LOS ANGELES (AP) -- The average long-term U.S. mortgage rate fell for the fifth week in a row, more good news for prospective homebuyers grappling with an increasingly unaffordable housing market.
The latest decline brought the average rate on a 30-year mortgage down to 7.22 percent from 7.29 percent last week, mortgage buyer Freddie Mac said Thursday. A year ago, the rate averaged 6.49 percent%.
The average rate on a 30-year mortgage is now at the lowest level it's been in 10 weeks, when it was 7.19 percent.
"Market sentiment has significantly shifted over the last month, leading to a continued decline in mortgage rates," said Sam Khater, Freddie Mac's chief economist. "The current trajectory of rates is an encouraging development for potential homebuyers, with purchase application activity recently rising to the same level as mid-September when rates were similar to today's levels."
While the recent string of rate declines are welcome news for would-be homebuyers, the average rate on a 30-year home loan remains sharply higher than just two years ago, when it was around 3 percent.
Higher rates can add hundreds of dollars a month in costs for borrowers, limiting how much they can afford in a market already out of reach for many Americans. They also discourage homeowners who locked in rock-bottom rates two years ago from selling.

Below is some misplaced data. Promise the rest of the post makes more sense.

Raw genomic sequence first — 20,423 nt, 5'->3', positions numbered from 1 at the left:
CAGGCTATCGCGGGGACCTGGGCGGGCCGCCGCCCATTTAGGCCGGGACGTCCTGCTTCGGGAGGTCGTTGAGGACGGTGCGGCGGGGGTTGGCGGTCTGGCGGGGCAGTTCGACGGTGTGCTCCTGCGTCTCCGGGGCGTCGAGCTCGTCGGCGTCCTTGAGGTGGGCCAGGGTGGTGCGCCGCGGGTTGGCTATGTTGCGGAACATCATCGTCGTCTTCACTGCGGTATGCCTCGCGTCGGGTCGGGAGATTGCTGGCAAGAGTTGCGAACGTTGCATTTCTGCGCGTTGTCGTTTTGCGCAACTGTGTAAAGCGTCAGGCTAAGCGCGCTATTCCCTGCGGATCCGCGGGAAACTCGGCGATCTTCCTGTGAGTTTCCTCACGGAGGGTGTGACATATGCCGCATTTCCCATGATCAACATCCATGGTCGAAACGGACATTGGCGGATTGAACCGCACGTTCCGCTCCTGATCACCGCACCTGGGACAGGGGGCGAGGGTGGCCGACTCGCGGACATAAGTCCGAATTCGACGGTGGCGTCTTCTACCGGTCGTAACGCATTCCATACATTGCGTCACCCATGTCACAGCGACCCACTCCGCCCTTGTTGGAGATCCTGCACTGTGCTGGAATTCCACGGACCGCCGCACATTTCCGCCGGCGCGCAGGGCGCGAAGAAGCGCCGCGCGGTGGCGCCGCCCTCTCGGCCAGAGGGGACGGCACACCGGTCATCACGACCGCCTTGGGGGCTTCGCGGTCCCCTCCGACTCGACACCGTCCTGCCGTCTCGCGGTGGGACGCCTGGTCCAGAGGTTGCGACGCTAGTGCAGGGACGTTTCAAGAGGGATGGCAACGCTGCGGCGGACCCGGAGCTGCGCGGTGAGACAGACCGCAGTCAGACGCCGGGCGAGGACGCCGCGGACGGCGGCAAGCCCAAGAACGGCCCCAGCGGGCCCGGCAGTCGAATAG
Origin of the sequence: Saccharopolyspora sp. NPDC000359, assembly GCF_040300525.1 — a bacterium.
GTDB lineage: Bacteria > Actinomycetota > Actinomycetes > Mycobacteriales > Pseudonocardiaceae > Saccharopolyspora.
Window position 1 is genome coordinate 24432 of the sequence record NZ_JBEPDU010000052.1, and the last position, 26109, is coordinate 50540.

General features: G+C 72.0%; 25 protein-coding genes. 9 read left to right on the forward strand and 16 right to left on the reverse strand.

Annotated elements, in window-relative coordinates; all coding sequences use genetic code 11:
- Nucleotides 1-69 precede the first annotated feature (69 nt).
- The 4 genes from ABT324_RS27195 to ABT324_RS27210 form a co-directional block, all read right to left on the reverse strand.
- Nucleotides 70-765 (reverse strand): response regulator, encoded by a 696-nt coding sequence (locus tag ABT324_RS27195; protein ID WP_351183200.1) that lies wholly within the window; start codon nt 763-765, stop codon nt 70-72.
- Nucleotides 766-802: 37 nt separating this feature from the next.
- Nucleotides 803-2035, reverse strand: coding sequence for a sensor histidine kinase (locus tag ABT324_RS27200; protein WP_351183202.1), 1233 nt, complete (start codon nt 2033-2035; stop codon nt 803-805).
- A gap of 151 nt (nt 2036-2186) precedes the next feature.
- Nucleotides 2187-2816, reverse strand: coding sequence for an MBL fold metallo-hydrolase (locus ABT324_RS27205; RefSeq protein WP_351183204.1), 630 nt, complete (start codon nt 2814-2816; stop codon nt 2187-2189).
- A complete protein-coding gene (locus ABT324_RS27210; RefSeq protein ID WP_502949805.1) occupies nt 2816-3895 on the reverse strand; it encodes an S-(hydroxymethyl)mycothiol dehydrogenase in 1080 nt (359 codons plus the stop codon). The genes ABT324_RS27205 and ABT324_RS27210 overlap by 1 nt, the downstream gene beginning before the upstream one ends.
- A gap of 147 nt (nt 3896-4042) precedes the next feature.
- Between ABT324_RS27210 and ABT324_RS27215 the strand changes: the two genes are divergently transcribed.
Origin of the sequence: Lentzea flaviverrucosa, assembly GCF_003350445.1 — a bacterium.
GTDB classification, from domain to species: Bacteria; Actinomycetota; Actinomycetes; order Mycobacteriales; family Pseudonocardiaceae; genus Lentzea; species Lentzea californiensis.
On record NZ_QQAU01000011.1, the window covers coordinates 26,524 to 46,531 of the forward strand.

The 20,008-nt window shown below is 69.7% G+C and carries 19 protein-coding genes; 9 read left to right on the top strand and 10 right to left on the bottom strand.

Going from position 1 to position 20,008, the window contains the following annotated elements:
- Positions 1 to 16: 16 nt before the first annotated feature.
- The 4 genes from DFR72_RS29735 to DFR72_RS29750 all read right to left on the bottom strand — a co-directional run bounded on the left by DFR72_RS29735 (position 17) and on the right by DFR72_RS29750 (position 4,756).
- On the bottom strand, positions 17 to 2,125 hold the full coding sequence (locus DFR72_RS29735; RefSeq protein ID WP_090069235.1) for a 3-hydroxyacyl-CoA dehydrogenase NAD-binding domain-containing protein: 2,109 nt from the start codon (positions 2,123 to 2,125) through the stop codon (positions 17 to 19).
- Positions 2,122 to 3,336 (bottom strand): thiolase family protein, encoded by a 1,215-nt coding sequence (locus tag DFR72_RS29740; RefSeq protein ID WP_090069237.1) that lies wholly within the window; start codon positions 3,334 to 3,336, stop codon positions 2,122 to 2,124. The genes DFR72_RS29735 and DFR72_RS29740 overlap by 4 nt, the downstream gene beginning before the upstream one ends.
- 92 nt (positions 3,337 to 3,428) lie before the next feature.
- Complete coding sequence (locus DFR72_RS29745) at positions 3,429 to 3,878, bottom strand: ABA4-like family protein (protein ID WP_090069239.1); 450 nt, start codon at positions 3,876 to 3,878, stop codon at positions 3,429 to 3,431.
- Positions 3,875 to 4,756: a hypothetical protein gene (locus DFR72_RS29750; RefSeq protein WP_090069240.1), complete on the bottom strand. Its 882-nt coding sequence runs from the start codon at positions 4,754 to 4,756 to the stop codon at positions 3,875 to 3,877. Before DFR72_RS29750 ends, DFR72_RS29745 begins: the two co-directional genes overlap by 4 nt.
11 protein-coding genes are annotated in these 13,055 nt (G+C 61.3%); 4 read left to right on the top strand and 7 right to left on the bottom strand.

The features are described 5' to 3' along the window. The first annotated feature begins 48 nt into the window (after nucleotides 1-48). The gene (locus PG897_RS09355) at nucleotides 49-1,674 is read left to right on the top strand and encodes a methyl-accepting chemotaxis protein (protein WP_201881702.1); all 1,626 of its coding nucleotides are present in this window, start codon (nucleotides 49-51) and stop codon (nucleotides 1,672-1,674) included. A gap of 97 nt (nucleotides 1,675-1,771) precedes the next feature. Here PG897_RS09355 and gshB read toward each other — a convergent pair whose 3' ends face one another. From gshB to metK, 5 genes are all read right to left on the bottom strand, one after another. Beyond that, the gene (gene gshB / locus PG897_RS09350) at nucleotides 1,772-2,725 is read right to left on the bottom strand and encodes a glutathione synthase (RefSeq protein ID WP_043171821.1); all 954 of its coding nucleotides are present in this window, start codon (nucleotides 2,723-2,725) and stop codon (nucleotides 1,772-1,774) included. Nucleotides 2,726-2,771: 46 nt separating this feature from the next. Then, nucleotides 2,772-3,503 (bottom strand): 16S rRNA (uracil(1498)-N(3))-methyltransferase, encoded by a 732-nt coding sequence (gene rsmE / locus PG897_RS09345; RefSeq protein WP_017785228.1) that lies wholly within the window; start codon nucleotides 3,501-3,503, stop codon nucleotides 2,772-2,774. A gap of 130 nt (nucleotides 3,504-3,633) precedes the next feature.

The average rate on a 30-year home loan climbed above 6 percent in September 2022 and has remained above that threshold since. In late October, it climbed to 7.79 percent, the highest level on records going back to late 2000. That helped push up the median monthly payment listed on home loan applications in October to $2,199, a 9.3 percent increase from a year earlier, the Mortgage Bankers Association reported Thursday.
In the weeks since, however, the pullback in rates has spurred more buyers off the sidelines. Home loan applications rose a seasonally adjusted 0.3 percent last week from the previous week, the MBA said.
The elevated mortgage rates and a near-historic-low supply of homes on the market have held back the housing market this year. Sales of previously occupied U.S. homes, which slumped in October to their slowest pace in more than 13 years and are down 20.2 percent through the first 10 months of the year versus the same period in 2022.
Borrowing costs on 15-year fixed-rate mortgages, popular with homeowners refinancing their home loan, also declined this week, with the average rate falling to 6.56 percent from 6.67 percent last week. A year ago, it averaged 5.76 percent, Freddie Mac said.
Rates have been declining in recent weeks along with the 10-year Treasury yield, which lenders use as a guide to pricing loans. The yield, which just a few weeks ago was above 5 percent, its highest level since 2007, has fallen amid hopes that inflation has cooled enough to pave the way for the Federal Reserve to cut rates.
The yield on the 10-year Treasury was at 4.32 percent in midday trading Thursday, up from 4.26 percent late Wednesday.